MRI to offer advances in treatment for chronic kidney disease

February 10, 2014

Detailed structural and functional 'maps' of the human kidney made using advanced scanning technology are to be developed by scientists at The University of Nottingham.

The research, funded with £107,623 from the Dr Hadwen Trust, a non-animal biomedical research charity, aims to further our understanding of how the kidneys function, ultimately leading to better monitoring and treatment for .

It will be the first of its kind to use imaging to investigate the role which oxygen plays in keeping the human healthy.

The study is being led by Dr Sue Francis in the University's Sir Peter Mansfield Magnetic Resonance Centre in collaboration with Professor Chris McIntyre in the University's School of Medicine.

Dr Francis said: "Current tests for chronic can be very invasive and patients may need to return to the hospital on a number of occasions.

"The aim of this project is to produce a set of non-invasive measurements that we can produce in a single, one-hour scanning session that can assess the blood flow and oxygenation of the kidney and which could eventually be rolled out in a clinical setting to benefit patients."

The kidneys play a vital role in the human body, filtering waste products from the blood before converting them to urine. They also help to maintain blood pressure, regulate chemical levels in the body, keep bones healthy by producing a type of vitamin D and stimulate the production of .

However, health conditions such as diabetes and can affect how effectively the kidneys can work and can lead to chronic kidney disease, causing tiredness, water retention and weight loss and a loss of appetite.

The disease is currently diagnosed by a blood test which measures the GFR—glomerular filtration rate—which is the volume of blood which is filtered through the kidneys. In more serious kidney conditions, a renal biopsy may need to be performed, which involves removing a small sample of tissue from the kidney.

Dr Francis added: "Current methods can only offer a fairly crude picture of what is happening in the kidneys and how that is changing over time. For example, if one kidney is doing most of the work it can be difficult to tell and taking just a small sample of tissue from one area of the kidney may not be representative of the organ as a whole."

The research will instead use (MRI), powered by a 3 Tesla magnet, to scan the kidney and build up a detailed picture of perfusion in the kidney—the way in which blood is delivered to and flows through the organ. It will also measure the metabolic rate of oxygen—how oxygen is consumed within the kidney—which has not been done before using MR imaging.

The research will develop novel MRI techniques, and use these techniques in healthy volunteers to study the kidney's response to oxygen and CO2 changes to assess how the kidney behaves under stress which mimics diseased kidneys.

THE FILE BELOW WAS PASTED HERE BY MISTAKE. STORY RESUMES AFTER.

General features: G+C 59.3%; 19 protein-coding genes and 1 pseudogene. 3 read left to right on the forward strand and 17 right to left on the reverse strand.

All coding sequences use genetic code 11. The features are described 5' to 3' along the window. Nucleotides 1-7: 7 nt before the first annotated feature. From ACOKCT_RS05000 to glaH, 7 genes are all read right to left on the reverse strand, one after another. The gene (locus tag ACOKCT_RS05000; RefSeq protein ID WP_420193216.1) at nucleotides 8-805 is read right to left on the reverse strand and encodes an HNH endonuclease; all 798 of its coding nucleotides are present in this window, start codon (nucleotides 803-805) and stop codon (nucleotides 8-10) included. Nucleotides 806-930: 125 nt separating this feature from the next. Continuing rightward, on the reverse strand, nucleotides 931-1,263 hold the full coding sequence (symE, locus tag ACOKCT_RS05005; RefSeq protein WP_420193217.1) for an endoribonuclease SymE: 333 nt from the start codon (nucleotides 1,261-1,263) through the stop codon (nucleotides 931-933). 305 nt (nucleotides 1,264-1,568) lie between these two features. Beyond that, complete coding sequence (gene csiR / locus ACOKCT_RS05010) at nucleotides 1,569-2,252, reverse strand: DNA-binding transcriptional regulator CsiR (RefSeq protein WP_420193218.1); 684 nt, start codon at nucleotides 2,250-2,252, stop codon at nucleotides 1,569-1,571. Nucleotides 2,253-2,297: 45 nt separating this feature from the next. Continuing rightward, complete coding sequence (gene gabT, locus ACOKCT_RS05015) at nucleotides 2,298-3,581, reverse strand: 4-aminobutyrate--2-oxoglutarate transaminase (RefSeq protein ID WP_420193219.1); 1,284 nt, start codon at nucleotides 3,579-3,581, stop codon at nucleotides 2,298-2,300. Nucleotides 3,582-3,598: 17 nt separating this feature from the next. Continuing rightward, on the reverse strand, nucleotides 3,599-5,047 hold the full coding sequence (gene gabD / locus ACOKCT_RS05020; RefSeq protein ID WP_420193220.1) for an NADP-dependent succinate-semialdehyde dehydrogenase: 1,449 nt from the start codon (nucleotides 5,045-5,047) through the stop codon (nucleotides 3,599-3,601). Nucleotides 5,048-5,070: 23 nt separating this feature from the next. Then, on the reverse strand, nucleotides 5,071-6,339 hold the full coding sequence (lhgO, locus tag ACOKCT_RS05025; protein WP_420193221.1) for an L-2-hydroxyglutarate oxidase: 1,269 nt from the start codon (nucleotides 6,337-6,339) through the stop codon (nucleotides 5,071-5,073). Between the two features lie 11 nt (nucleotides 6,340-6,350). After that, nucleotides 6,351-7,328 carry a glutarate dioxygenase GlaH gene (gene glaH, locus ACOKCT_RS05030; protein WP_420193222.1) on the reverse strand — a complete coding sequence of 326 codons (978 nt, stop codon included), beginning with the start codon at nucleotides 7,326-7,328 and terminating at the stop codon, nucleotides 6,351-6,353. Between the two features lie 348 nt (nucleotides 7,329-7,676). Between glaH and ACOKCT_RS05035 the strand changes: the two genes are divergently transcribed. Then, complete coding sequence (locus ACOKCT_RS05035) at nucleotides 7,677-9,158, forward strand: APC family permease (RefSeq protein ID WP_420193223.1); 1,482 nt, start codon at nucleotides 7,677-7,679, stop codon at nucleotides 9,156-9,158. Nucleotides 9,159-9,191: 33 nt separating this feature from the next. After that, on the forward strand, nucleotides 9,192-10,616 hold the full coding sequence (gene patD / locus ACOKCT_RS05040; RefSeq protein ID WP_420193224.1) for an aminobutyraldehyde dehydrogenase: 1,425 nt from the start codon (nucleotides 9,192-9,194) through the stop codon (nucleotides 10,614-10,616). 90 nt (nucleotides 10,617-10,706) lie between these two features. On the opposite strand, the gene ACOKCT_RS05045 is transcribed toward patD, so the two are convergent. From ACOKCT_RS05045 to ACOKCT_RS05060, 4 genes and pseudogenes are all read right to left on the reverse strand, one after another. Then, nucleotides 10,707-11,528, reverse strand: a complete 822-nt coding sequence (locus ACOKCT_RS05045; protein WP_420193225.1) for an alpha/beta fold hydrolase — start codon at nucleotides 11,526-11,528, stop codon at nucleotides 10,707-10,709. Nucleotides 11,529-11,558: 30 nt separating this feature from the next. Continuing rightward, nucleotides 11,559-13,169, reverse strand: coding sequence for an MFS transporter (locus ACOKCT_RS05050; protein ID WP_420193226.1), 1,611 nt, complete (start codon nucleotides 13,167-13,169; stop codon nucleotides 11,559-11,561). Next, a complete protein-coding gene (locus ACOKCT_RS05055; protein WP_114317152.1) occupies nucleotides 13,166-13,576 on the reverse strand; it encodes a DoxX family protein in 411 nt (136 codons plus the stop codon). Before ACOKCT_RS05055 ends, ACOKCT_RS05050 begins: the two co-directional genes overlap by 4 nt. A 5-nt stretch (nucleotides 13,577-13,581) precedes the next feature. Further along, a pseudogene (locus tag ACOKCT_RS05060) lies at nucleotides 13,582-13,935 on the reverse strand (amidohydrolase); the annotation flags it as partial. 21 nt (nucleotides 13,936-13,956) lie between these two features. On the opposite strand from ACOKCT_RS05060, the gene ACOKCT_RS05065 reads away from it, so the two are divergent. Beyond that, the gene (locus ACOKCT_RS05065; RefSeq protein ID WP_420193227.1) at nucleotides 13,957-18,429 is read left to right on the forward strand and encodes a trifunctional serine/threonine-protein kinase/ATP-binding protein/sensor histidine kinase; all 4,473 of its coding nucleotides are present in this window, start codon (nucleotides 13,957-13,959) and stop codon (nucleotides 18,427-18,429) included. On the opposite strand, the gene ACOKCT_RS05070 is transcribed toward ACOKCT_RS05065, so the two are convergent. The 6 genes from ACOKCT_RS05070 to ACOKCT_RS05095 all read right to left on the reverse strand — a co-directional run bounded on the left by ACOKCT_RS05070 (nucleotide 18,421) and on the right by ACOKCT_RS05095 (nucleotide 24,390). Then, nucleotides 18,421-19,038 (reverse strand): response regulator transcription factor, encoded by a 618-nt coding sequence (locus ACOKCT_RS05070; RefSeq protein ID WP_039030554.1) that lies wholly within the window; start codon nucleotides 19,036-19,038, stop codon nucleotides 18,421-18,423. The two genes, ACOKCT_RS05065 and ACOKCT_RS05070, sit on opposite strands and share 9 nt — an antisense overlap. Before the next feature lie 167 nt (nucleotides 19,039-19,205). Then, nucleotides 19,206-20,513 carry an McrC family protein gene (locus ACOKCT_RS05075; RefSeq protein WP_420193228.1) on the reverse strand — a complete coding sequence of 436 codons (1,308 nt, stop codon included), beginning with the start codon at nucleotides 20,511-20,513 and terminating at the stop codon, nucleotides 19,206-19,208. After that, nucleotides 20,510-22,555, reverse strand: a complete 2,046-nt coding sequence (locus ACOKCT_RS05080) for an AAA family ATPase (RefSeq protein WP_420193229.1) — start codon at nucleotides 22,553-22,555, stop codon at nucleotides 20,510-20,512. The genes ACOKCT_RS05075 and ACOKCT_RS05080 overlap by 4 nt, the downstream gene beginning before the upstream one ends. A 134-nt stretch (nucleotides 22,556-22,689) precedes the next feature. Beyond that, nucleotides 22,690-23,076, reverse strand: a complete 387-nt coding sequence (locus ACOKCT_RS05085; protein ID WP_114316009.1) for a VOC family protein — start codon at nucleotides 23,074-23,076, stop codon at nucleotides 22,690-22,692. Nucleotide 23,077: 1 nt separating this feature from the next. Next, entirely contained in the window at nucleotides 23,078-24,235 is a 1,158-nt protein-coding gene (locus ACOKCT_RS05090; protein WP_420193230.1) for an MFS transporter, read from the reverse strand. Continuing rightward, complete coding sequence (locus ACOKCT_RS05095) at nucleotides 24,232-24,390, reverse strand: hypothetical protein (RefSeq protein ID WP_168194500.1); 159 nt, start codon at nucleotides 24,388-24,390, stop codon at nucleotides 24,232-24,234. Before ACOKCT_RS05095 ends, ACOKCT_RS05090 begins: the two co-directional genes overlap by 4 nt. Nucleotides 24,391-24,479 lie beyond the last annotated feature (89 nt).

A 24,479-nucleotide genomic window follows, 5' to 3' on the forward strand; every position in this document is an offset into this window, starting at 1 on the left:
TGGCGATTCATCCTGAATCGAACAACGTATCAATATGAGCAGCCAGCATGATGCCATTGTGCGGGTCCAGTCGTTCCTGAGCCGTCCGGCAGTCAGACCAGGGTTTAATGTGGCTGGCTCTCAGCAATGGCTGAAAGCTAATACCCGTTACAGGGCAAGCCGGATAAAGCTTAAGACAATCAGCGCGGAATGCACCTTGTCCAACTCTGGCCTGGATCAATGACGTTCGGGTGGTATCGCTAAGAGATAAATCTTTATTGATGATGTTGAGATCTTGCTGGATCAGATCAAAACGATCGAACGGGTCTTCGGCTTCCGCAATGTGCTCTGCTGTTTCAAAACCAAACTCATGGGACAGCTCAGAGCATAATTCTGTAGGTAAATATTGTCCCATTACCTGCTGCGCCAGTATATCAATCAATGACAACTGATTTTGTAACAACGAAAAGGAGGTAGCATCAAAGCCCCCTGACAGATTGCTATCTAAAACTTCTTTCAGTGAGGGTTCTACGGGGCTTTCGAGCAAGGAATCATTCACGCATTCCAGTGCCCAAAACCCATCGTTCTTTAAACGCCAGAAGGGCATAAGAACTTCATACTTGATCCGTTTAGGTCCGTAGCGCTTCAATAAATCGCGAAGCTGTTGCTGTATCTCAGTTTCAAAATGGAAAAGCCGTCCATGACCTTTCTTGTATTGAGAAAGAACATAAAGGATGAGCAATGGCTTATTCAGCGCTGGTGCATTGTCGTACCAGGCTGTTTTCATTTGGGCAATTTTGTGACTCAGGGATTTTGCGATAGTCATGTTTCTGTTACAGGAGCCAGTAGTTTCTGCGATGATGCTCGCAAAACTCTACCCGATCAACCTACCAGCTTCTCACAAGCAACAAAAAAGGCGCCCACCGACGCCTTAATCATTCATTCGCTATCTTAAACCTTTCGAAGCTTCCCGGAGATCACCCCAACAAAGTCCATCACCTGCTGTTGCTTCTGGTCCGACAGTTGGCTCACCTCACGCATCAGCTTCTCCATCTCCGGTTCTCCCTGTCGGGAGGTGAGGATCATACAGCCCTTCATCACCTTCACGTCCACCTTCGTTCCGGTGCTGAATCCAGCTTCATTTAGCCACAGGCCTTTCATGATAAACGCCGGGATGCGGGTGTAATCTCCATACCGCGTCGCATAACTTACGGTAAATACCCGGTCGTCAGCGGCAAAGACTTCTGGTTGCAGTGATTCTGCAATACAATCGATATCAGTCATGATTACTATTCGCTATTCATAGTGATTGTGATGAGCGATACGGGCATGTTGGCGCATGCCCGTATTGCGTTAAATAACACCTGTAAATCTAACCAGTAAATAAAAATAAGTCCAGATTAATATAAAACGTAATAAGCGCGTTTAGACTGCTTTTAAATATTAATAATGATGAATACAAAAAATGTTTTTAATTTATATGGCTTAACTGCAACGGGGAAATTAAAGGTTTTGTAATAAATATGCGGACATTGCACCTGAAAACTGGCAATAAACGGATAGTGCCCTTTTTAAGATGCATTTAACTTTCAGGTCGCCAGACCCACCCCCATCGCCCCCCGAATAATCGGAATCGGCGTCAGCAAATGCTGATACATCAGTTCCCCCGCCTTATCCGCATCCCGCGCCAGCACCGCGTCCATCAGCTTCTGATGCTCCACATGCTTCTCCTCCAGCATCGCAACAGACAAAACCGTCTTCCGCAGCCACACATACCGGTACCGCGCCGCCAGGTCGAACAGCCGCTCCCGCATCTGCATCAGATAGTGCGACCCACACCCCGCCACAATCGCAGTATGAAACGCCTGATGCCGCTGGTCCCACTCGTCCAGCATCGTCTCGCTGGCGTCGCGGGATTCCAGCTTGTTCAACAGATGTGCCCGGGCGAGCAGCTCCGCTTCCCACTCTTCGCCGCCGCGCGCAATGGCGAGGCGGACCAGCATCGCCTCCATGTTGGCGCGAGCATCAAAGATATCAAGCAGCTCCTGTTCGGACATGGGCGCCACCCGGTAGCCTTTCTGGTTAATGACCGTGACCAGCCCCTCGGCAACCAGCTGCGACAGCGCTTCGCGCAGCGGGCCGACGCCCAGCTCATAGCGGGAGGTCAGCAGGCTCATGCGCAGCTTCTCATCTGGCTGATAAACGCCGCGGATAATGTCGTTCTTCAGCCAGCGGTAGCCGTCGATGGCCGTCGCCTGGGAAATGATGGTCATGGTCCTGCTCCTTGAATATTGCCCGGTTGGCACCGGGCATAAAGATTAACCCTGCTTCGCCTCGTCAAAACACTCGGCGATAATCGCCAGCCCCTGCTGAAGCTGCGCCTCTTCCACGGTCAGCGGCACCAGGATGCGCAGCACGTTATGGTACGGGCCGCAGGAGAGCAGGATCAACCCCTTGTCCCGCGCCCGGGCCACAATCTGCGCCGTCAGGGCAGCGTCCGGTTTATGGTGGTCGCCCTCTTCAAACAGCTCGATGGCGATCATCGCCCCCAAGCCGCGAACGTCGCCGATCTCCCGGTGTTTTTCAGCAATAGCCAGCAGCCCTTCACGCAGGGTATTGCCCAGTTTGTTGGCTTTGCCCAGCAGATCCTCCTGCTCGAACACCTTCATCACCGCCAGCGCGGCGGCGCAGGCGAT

Next, the researchers will scan 20 patients with diabetic nephropathy (kidney disease caused by diabetes) in a bid to prove the effectiveness of their methods.

The scanning technique could be used to track the progression of a patient's disease and to monitor the effect and effectiveness of drugs being used to treat the condition.

Explore further: Study: Kidney cancer patients preserve kidney function with robot-assisted partial nephrectomy

Related Stories

Targeting certain kidney cells may help treat kidney failure

January 9, 2014

New research reveals that certain cells contribute to kidney function decline, making them attractive targets for treatments against kidney failure. The findings will appear in an upcoming issue of the Journal of the American ...

Kidney patients may gain from less salt

January 31, 2014

(Medical Xpress)—Reducing salt consumption may help prolong the lives of patients with chronic kidney disease, a study from The University of Queensland study has found

Recommended for you

Potential new treatment for kidney failure in cancer patients

April 25, 2017

Kidney dysfunction is a frequent complication affecting more than 50 percent of all cancer patients, and is directly linked to poor survival. Despite the high occurrence, it is still not clear how presence of a tumour contributes ...

Patients with drug-resistant malaria cured by plant therapy

April 24, 2017

When the standard malaria medications failed to help 18 critically ill patients, the attending physician in a Congo clinic acted under the "compassionate use" doctrine and prescribed a not-yet-approved malaria therapy made ...


Please sign in to add a comment. Registration is free, and takes less than a minute. Read more

Click here to reset your password.
Sign in to get notified via email when new comments are made.